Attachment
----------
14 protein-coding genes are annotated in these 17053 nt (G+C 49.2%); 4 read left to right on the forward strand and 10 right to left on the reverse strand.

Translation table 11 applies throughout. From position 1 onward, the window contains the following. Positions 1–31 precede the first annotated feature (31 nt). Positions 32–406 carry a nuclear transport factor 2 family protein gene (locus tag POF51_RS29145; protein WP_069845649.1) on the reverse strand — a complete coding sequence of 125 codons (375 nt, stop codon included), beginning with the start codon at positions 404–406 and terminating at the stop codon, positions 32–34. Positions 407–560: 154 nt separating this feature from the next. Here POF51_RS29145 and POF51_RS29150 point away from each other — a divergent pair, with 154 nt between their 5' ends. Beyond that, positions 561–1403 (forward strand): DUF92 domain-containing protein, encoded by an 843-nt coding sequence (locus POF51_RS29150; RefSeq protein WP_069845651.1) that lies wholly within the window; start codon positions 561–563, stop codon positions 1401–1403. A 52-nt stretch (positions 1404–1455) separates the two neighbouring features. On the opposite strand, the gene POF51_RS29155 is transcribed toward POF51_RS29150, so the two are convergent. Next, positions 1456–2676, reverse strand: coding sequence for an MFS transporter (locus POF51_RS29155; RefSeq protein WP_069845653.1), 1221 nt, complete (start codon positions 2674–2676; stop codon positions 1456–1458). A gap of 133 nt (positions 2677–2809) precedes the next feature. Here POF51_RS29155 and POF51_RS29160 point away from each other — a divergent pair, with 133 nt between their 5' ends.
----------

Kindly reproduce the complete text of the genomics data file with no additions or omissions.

14 protein-coding genes are annotated in these 17053 nt (G+C 49.2%); 4 read left to right on the forward strand and 10 right to left on the reverse strand.

Translation table 11 applies throughout. From position 1 onward, the window contains the following. Positions 1–31 precede the first annotated feature (31 nt). Positions 32–406 carry a nuclear transport factor 2 family protein gene (locus tag POF51_RS29145; protein WP_069845649.1) on the reverse strand — a complete coding sequence of 125 codons (375 nt, stop codon included), beginning with the start codon at positions 404–406 and terminating at the stop codon, positions 32–34. Positions 407–560: 154 nt separating this feature from the next. Here POF51_RS29145 and POF51_RS29150 point away from each other — a divergent pair, with 154 nt between their 5' ends. Beyond that, positions 561–1403 (forward strand): DUF92 domain-containing protein, encoded by an 843-nt coding sequence (locus POF51_RS29150; RefSeq protein WP_069845651.1) that lies wholly within the window; start codon positions 561–563, stop codon positions 1401–1403. A 52-nt stretch (positions 1404–1455) separates the two neighbouring features. On the opposite strand, the gene POF51_RS29155 is transcribed toward POF51_RS29150, so the two are convergent. Next, positions 1456–2676, reverse strand: coding sequence for an MFS transporter (locus POF51_RS29155; RefSeq protein WP_069845653.1), 1221 nt, complete (start codon positions 2674–2676; stop codon positions 1456–1458). A gap of 133 nt (positions 2677–2809) precedes the next feature. Here POF51_RS29155 and POF51_RS29160 point away from each other — a divergent pair, with 133 nt between their 5' ends.